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Another aspect of the report is worth mentioning: There is scarcely a word in it arguing that the specific policies of a centrist strategy would actually be beneficial for the United States of America or the world. One might suppose that by a marvelous coincidence, the authors' own views correspond exactly to a majority of the electorate. Or conceivably the authors have other views but tactically suppress them in the interest of party unity and victory. (Certainly, we find no sentence taking the form, "Though the public prefers X, we think Y would be the better course.") Or one might possibly argue that the authors are mere scientists, bound to deliver their objective findings regardless of their personal views. But in fact they step forward as advisers, warmly urging the course of action they define. For example, they write, "Democrats must emphasize the importance of the American military as a potential force for good in the world, and in so doing they need to engage 'Michael Moore Democrats,' who instinctively view American power as suspect."
But the basis for that advice is 100% political, and substantive argumentation is 100% lacking. There are thousands of words about such matters as decades of voting trends among married women or among Catholics, but almost none about any concrete instance in which the military should be employed. The advice to be militarily strong is kept studiously general. Consider the war in Iraq -- surely the most urgent issue for the country at the moment. Our authors utter no word for or against it. They do take John Kerry to task for having contradicted himself in the 2004 campaign, by first voting for the war and then voting against funding for the war. But they do not venture to say whether he should have resolved the contradiction by voting against the war or by voting for the funding. (For the record, I was heartbroken when he voted for the war, having hoped that this brave veteran of Vietnam, who with further bravery then opposed that war, would perform a like service opposing the even more disastrous Iraq War.)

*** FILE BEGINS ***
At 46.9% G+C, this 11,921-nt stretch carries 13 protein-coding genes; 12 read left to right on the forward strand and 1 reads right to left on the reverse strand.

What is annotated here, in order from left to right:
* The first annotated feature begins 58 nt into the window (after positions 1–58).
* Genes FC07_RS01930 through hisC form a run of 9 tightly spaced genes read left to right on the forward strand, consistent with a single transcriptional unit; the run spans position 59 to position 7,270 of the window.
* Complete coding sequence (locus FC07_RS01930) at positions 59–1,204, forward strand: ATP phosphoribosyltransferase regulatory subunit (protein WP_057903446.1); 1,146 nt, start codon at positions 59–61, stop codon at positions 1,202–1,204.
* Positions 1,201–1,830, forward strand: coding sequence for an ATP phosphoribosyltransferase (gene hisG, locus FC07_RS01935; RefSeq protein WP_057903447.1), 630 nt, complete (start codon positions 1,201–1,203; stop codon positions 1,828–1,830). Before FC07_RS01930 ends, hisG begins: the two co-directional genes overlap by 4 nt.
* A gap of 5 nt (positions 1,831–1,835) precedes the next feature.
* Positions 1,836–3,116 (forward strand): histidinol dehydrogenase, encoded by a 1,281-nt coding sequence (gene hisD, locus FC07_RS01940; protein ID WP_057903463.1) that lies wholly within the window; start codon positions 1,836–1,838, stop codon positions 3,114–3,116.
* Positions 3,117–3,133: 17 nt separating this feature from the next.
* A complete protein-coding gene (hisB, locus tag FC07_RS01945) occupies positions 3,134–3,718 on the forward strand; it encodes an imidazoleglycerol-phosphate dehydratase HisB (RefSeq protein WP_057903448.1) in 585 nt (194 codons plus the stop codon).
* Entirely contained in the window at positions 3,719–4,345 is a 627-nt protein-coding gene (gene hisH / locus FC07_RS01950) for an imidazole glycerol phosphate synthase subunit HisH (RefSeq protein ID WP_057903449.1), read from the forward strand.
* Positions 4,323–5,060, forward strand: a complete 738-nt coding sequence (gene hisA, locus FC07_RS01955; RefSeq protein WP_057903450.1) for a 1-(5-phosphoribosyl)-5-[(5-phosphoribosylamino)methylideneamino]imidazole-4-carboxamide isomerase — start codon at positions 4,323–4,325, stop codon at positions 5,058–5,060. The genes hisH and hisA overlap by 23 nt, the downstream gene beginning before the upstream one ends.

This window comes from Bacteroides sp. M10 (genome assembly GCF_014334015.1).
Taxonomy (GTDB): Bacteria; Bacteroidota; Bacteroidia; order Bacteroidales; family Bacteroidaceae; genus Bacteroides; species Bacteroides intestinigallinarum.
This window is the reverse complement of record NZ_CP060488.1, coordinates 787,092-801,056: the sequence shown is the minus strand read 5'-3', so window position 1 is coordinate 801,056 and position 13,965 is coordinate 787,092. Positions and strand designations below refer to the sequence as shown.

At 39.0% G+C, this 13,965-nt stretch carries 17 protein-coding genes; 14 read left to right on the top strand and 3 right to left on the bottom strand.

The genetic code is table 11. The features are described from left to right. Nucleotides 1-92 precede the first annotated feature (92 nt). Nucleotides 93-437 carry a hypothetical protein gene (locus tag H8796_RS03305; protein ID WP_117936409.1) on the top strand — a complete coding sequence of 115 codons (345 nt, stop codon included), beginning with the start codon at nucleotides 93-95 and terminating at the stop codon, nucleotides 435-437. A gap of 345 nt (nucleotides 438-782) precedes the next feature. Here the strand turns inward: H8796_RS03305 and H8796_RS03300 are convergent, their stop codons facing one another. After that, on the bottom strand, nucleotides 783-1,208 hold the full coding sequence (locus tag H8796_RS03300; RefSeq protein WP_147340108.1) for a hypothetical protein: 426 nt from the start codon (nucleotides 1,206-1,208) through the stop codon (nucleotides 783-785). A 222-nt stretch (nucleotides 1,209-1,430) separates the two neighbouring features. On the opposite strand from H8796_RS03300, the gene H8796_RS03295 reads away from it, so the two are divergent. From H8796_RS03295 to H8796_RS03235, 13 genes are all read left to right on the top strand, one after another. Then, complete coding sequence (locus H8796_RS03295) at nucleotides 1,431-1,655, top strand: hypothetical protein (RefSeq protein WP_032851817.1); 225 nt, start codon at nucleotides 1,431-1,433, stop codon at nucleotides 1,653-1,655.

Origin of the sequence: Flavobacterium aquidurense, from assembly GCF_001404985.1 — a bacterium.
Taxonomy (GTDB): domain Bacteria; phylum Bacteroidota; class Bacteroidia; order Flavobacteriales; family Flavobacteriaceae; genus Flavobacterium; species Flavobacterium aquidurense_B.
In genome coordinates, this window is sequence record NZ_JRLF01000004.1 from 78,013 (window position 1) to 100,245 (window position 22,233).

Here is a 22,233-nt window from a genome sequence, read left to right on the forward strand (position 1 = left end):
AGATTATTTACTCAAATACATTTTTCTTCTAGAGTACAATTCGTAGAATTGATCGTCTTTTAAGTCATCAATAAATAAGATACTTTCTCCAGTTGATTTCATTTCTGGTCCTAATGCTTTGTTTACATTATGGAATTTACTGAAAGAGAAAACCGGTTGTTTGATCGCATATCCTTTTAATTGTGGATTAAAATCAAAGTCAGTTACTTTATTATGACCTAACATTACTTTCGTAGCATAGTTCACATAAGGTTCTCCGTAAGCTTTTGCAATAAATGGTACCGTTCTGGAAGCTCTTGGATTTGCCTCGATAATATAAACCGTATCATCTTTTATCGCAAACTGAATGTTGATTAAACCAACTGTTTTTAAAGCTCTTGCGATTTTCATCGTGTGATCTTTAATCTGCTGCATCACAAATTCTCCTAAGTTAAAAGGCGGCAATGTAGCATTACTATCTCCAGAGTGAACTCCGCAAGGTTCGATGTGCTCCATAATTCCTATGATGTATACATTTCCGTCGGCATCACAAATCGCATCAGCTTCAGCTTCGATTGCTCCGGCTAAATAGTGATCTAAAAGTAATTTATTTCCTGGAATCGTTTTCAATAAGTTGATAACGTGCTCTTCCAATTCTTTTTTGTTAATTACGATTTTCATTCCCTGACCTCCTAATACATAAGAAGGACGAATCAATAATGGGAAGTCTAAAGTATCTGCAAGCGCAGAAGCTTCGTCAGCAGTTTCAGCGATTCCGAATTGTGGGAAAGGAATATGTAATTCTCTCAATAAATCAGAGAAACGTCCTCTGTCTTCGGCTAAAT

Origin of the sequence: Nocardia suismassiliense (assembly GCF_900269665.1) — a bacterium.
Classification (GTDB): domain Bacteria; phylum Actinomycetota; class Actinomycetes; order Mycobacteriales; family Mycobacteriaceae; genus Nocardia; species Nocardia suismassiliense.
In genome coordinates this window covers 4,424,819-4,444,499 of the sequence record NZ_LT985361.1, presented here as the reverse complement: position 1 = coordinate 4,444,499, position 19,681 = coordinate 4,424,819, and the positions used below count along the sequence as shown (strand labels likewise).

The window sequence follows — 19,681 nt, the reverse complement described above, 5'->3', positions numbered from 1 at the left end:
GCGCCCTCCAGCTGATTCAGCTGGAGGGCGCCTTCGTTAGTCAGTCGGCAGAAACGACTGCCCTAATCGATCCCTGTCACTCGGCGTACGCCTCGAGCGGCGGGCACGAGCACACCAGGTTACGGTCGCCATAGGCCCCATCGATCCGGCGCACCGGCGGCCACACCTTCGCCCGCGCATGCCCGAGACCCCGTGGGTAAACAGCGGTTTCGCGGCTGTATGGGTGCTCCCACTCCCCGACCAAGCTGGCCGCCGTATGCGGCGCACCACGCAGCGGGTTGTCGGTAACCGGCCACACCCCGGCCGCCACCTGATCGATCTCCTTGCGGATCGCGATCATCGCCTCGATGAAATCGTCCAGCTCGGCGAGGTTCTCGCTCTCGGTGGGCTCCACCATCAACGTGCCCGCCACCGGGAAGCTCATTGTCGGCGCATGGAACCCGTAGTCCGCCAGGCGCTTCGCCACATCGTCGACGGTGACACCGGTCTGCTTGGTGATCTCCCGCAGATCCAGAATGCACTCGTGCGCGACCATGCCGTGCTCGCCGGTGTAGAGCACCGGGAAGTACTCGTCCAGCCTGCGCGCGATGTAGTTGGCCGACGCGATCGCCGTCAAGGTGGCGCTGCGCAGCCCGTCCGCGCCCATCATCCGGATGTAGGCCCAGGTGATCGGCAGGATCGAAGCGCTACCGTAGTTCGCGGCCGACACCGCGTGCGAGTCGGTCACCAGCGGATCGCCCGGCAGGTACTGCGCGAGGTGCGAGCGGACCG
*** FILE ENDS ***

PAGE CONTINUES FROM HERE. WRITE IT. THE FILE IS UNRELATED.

Of course, it's hardly startling to discover political strategists scheming to win elections. The phenomenon is as old as democracy. But sixty-four-page reports publicly recommending, without a trace of substantive argumentation, a full-scale strategy for a political party is, I suggest, something new.
In one section the authors declare that the most important consideration for a candidate following their strategy is "the personality test." They explain, "Candidates who say only what they think others want to hear cannot display strength. Candidates who shift position on what should be matters of conviction cannot pass the integrity tests." To which one must add that in that case no politician who heeds their advice can display strength, for what is their entire report but a hugely sophisticated attempt to discern, from poll results going back a quarter-century, what it is that voters want to hear?
According to their own findings, anyone who takes their advice will lose, and will deserve to lose.